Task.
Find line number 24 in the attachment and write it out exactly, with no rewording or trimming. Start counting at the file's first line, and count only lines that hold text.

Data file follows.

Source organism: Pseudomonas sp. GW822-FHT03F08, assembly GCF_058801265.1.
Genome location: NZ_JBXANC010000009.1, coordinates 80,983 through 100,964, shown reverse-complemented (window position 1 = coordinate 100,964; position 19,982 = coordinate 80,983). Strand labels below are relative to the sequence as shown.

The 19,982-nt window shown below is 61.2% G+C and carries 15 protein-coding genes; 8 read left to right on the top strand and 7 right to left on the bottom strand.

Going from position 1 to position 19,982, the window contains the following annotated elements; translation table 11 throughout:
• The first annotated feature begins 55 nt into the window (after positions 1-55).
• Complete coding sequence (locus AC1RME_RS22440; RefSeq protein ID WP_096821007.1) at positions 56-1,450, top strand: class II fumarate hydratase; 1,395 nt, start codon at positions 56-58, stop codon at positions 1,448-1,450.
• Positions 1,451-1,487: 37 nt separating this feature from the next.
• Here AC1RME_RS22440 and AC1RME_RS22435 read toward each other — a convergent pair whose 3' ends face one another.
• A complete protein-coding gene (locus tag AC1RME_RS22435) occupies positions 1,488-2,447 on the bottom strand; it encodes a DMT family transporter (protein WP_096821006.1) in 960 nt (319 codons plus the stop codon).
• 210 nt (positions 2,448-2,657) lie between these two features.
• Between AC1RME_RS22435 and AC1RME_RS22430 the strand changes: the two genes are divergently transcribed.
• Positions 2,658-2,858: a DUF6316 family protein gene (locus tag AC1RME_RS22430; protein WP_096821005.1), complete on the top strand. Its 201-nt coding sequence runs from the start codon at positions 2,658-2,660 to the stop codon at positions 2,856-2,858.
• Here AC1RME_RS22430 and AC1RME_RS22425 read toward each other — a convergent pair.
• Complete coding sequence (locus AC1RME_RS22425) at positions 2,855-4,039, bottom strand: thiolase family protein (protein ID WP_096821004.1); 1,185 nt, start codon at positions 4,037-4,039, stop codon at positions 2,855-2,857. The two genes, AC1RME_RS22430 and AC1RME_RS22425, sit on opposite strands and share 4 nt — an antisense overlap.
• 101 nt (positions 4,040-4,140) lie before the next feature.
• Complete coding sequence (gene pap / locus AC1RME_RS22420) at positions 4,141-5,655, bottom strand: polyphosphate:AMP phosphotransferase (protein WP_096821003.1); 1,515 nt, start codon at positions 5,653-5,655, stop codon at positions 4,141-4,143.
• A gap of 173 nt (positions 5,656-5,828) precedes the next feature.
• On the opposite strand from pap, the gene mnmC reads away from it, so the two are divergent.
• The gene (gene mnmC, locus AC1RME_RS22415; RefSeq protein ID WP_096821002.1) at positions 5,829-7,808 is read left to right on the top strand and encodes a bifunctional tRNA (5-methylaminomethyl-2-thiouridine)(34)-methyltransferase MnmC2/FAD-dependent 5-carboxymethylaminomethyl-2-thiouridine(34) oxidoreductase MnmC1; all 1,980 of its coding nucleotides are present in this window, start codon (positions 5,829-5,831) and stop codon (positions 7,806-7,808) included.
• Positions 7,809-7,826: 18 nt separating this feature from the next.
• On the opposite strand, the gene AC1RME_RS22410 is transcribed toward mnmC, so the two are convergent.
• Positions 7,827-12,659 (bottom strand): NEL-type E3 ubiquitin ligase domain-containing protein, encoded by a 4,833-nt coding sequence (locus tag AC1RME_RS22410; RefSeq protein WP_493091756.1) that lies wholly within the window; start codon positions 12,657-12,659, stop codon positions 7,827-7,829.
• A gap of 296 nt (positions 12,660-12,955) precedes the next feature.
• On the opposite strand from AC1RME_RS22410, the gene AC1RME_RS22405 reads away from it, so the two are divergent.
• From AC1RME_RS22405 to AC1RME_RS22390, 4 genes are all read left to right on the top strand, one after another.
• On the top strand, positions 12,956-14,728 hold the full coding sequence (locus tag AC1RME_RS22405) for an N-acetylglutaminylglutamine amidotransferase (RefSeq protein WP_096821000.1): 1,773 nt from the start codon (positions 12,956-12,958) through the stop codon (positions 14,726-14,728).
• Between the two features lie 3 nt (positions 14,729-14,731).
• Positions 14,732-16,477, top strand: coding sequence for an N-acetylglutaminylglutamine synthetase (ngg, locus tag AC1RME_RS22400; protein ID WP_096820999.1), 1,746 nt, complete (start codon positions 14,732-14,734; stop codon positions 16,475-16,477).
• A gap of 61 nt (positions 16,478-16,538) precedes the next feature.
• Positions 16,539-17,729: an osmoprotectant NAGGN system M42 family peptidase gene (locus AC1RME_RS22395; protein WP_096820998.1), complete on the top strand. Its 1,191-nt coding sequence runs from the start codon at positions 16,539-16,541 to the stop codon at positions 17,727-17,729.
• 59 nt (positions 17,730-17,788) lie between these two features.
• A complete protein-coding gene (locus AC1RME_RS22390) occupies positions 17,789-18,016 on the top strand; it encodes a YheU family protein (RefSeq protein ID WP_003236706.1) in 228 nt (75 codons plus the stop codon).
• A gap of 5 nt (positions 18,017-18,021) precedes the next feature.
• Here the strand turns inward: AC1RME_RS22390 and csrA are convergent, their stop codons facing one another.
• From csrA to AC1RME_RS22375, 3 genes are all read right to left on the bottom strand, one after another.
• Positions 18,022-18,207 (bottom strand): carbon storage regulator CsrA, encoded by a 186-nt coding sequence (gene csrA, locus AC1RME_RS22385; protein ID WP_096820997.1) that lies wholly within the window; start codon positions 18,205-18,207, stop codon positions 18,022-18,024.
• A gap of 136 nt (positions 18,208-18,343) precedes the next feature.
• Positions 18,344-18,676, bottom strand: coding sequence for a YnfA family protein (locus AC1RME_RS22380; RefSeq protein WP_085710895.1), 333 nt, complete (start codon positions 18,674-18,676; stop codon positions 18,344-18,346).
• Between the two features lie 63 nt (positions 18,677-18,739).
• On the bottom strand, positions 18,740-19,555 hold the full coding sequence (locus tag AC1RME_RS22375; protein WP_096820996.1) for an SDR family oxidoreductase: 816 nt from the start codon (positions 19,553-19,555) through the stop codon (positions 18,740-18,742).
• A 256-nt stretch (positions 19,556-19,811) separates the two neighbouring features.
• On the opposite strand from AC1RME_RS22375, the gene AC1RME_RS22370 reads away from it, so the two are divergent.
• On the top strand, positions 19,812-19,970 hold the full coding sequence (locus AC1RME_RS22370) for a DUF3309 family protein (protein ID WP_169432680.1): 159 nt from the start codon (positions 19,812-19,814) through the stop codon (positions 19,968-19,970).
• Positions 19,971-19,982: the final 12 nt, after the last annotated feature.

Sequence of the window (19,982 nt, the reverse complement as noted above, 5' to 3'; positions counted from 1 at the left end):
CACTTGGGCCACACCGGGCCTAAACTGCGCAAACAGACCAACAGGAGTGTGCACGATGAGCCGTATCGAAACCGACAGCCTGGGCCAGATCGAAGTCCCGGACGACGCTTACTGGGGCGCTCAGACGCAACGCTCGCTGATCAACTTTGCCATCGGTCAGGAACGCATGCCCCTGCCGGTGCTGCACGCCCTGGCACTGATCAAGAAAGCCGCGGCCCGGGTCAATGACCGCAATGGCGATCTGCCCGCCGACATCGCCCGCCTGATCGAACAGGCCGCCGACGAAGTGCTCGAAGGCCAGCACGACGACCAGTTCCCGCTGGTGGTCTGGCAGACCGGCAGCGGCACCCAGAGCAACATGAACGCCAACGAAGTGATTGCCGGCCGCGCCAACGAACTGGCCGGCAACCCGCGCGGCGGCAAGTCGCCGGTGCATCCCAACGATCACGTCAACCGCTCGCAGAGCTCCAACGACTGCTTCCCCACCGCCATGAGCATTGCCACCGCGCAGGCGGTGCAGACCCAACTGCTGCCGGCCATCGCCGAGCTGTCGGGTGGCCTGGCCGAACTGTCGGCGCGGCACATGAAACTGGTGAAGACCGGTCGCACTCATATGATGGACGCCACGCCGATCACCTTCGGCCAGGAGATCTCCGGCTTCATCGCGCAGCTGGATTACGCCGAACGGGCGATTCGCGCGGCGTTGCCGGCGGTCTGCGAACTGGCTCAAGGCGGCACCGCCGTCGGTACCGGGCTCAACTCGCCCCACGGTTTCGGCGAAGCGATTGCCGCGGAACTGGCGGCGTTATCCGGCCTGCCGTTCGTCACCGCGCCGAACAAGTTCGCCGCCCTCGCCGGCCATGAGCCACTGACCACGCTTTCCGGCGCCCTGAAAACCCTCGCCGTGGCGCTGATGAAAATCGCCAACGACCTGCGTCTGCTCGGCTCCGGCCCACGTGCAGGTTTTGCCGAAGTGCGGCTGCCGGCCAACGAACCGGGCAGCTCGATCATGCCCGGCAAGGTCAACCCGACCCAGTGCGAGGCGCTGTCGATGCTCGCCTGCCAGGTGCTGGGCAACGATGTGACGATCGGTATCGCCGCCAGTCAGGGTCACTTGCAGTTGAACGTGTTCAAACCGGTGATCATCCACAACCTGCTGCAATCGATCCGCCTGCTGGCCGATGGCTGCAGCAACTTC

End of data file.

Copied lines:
• On the opposite strand from AC1RME_RS22410, the gene AC1RME_RS22405 reads away from it, so the two are divergent.